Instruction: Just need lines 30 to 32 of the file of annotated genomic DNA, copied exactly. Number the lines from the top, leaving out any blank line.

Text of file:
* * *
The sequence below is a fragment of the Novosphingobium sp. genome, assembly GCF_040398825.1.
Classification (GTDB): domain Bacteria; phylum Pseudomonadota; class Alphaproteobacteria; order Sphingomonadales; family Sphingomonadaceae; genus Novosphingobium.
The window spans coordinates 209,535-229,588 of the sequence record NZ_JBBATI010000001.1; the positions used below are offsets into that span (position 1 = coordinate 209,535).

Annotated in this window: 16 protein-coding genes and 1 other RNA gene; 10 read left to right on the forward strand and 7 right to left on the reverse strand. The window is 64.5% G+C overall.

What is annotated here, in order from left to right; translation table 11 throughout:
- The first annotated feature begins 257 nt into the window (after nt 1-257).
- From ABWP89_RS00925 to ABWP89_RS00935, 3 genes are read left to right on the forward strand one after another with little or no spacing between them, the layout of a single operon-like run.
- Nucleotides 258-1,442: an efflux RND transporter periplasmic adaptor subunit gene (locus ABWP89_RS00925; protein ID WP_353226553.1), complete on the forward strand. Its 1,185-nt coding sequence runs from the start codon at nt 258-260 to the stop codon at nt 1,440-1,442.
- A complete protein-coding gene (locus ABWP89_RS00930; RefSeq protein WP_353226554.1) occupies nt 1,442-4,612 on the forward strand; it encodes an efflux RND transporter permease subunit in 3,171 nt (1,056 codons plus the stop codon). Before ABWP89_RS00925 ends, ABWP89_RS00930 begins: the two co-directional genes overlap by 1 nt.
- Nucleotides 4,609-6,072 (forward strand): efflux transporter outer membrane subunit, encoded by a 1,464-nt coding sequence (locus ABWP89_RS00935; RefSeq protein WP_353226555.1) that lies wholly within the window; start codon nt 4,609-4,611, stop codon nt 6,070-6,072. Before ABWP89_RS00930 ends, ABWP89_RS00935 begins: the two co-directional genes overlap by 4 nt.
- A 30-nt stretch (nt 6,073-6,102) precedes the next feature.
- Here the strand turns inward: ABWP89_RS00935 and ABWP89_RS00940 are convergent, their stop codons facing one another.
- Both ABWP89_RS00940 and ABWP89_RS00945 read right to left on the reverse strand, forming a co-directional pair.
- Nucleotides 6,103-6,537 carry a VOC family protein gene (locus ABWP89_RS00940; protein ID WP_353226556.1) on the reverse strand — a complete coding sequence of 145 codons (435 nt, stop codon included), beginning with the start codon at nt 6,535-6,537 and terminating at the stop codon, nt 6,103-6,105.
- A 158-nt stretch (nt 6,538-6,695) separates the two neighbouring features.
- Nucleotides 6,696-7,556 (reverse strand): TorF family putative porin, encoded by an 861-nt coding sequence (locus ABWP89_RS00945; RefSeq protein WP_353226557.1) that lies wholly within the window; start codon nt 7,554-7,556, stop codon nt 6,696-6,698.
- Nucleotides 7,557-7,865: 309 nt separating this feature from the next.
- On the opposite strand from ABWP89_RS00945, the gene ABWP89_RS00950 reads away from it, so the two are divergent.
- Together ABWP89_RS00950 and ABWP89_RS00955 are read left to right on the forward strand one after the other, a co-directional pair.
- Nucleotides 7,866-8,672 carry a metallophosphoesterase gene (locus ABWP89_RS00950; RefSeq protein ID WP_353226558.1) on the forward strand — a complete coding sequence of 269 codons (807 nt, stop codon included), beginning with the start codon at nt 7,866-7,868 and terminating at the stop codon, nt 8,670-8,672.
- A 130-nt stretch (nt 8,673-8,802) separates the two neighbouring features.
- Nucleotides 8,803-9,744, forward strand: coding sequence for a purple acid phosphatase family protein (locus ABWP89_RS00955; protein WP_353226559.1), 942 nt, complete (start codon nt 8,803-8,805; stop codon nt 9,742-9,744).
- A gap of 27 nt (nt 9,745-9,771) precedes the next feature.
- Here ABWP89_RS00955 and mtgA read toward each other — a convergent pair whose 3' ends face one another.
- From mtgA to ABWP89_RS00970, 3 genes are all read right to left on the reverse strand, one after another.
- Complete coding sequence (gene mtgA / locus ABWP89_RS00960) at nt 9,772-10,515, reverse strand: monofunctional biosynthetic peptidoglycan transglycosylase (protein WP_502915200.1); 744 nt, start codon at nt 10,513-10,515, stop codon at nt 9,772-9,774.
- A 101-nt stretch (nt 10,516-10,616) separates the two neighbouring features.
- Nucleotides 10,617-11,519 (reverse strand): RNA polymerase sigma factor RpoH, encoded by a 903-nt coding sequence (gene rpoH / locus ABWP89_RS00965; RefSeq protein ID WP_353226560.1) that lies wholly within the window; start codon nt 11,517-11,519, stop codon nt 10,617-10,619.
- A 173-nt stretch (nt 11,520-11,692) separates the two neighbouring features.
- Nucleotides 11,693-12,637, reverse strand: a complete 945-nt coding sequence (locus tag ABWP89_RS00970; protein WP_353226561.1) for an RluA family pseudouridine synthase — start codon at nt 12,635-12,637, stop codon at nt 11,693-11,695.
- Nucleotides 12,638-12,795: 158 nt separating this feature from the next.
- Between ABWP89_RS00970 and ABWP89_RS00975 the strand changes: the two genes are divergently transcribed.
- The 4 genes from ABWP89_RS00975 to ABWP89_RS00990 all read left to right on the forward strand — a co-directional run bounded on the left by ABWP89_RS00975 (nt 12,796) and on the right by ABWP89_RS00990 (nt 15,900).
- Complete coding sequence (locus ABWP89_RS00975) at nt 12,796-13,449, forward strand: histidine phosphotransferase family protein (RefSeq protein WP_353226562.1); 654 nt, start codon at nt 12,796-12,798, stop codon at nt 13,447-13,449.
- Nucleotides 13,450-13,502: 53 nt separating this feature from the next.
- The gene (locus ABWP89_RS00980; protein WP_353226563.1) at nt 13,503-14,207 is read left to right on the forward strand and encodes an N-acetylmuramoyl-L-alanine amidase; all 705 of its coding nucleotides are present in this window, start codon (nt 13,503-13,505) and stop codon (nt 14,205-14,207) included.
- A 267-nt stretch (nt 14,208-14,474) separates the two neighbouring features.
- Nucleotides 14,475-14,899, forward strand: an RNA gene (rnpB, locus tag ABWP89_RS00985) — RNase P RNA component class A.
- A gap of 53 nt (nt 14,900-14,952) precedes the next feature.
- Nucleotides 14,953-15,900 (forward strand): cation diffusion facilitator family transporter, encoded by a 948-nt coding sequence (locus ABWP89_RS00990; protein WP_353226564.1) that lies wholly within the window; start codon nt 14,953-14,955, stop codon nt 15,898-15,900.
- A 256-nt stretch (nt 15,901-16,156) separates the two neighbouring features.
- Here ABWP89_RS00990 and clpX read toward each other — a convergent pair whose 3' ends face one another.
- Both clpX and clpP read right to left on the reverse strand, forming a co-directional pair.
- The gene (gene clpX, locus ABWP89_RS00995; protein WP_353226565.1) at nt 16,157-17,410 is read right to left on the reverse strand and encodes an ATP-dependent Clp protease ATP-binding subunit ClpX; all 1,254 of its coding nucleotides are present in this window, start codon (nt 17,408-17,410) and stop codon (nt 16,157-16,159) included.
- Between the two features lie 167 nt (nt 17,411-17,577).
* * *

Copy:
- Nucleotides 11,693-12,637, reverse strand: a complete 945-nt coding sequence (locus tag ABWP89_RS00970; protein WP_353226561.1) for an RluA family pseudouridine synthase — start codon at nt 12,635-12,637, stop codon at nt 11,693-11,695.
- Nucleotides 12,638-12,795: 158 nt separating this feature from the next.
- Between ABWP89_RS00970 and ABWP89_RS00975 the strand changes: the two genes are divergently transcribed.